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Are you prepared for the new requirements for safety of food imported into the US?

The United States of America Food Safety Modernization Act of 2011 (FSMA) has been implemented as a means to better protect public health. It adopts a modern, preventive, risk-based approach to food safety regulation.

Let Lucrima’s qualified team prepare your company for FSMA compliance and ensure your continued imports of food to the U.S. market. Learn more with our FSMA Explained online courses.


FSMA stands for Food Safety Modernization Act. It aims to ensure the U.S. food supply is safe by shifting the focus from responding to contamination to preventing it. The act is supported by seven rules and some guidance documents. The titles of the seven rules are:

  • Current Good Manufacturing Practice, Hazard Analysis, and Risk-Based Preventive Controls for Human Food – the PC (preventive controls) for human food rule
  • Current Good Manufacturing Practice, Hazard Analysis, and Risk-Based Preventive Controls for Food for Animals - the PC (preventive controls) for animal food rule
  • Standards for the Growing, Harvesting, Packing, and Holding of Produce for Human Consumption – the Produce safety rule
  •  Foreign Supplier Verification Programs for Importers of Food for Humans and Animals – the FSVP rule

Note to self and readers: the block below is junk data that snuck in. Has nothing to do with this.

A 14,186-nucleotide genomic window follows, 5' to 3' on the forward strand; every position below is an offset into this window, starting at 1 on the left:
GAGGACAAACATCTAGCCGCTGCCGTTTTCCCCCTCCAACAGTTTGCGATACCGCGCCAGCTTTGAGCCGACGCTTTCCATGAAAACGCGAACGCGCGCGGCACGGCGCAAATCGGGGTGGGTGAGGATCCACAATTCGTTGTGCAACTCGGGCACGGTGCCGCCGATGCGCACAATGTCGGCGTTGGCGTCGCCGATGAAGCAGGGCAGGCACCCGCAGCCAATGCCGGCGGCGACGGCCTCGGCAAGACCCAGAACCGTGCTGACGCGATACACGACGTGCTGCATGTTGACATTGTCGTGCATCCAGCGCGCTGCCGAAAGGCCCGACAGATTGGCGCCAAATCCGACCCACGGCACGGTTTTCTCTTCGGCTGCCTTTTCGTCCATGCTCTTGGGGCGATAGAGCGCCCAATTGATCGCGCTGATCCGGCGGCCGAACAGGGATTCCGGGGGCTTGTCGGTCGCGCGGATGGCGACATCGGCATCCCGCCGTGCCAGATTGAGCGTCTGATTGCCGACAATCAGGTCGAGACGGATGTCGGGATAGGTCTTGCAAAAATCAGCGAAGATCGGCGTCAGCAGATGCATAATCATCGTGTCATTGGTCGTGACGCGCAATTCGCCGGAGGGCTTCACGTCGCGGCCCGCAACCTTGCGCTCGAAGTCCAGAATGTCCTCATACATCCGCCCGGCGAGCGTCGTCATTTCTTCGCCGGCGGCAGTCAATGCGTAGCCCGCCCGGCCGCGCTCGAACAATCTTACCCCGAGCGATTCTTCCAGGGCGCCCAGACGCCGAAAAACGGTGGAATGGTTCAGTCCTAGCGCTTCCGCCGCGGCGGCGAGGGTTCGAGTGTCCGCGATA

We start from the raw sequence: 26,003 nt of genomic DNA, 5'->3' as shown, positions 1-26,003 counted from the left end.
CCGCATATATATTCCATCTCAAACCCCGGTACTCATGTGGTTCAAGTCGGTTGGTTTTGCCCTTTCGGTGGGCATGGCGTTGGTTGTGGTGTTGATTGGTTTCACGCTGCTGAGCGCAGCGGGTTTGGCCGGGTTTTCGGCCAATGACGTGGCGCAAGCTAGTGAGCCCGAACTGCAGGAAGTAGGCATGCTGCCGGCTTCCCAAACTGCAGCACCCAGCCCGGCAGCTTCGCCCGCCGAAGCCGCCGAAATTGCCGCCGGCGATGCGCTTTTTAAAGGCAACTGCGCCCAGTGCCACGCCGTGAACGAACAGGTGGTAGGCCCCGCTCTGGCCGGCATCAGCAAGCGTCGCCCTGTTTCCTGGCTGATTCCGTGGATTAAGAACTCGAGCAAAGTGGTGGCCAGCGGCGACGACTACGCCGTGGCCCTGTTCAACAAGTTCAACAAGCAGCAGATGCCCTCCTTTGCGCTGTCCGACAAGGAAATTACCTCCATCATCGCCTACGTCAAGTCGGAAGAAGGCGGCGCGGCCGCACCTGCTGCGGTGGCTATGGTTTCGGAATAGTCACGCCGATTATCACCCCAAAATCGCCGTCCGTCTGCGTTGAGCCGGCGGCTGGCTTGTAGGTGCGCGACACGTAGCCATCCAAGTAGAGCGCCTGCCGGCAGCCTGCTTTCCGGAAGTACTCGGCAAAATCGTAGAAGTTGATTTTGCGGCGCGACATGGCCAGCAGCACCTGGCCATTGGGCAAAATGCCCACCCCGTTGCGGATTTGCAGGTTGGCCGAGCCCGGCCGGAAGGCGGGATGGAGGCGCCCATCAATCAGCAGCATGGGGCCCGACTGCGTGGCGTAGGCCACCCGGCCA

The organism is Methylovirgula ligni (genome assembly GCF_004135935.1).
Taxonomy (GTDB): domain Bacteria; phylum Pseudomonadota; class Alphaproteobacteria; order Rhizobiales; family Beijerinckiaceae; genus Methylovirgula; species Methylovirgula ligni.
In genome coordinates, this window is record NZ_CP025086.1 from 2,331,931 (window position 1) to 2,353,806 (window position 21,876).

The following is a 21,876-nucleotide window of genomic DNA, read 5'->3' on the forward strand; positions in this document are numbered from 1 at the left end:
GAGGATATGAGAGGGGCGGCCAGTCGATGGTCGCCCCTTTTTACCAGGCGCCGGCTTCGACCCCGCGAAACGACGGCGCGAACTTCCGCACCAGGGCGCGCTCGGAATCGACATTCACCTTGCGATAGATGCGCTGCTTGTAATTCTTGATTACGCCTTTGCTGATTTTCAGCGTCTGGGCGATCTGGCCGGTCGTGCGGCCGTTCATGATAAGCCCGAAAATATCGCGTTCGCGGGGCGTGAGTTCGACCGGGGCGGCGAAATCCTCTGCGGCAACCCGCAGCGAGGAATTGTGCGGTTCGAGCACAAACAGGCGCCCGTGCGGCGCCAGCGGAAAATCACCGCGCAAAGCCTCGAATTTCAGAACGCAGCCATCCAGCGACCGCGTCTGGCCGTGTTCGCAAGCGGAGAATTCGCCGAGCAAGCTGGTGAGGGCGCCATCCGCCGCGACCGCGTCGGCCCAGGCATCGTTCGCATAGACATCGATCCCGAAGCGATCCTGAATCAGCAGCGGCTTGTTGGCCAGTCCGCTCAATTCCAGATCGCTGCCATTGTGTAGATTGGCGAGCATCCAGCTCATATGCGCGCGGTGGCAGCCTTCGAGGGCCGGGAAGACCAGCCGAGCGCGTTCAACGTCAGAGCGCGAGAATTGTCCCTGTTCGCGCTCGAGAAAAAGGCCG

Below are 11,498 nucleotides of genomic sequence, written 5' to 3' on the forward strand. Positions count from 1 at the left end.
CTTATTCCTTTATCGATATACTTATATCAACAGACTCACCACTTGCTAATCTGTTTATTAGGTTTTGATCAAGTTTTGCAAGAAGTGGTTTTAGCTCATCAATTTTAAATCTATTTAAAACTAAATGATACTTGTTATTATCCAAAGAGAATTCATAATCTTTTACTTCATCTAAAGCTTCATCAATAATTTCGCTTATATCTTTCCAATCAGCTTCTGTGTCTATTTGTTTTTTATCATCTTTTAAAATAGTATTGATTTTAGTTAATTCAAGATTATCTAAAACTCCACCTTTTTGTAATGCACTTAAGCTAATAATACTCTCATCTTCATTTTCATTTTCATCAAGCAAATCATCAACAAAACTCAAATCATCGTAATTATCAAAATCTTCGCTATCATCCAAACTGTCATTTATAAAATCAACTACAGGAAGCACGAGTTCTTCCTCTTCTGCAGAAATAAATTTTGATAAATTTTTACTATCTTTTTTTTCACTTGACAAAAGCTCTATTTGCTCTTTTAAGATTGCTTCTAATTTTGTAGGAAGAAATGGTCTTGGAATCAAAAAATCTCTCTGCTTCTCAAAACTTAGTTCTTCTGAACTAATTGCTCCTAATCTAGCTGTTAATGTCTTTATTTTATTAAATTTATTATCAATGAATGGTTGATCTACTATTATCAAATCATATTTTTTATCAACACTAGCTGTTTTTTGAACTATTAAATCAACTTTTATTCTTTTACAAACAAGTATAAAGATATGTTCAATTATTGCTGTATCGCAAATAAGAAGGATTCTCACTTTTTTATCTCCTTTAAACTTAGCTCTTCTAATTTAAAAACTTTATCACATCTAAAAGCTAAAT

•  Accreditation of Third-Party Certification Bodies to Conduct Food Safety Audits and to Issue Certifications – the Third party accreditation rule
  • Sanitary Transportation of Human and Animal Food
  • Mitigation Strategies to Protect Food Against Intentional Adulteration – the Intentional Adulteration rule

Yes, if you intend to import food into USA you must control and verify your suppliers. There are some exceptions which apply, related with the facility size, the type of food you import and the level of the recognition of the country of origin food safety system.

Аs an importer you are obliged to control and verify the food safety programs of your supplier. According to the FSVP rule it is your obligation to:

  • Determine known or reasonably foreseeable hazards with each food, imported by you;
  • Evaluate the risk posed by a food, based on the hazard analysis, and the performance of your foreign supplier;
  • To approve suppliers and to determine appropriate supplier verification activities. This should be based on the risk analysis, related with the imported food and your performance as supplier;
  • Conduct supplier verification activities
  • Conduct corrective actions

So you have to cooperate actively with your partner (exporter) agent in terms of assuring that their food safety system will not jeopardize your business. You could provide them with support to build their food safety management system.

If you own or act as consignee of a food offered for import into the United States, you are importer. An importer can be also a U.S. agency or representative of the foreign owner of consignee at the time of entry, as confirmed in a signed statement of consent.

The requirements of this rule apply to businesses – either in the U.S. or any other country – that are required to register with FDA as food facilities because they manufacture and/or process, pack, or hold food for consumption in the U.S.

You must obey the FSVP rule. You should develop a Foreign Supplier Verification Program for each food you import and for each supplier you import from. The FSVPs should be based on risk analysis, the food and the supplier’s performance. These FSVPs should cover the supply chain of the food subject of import.

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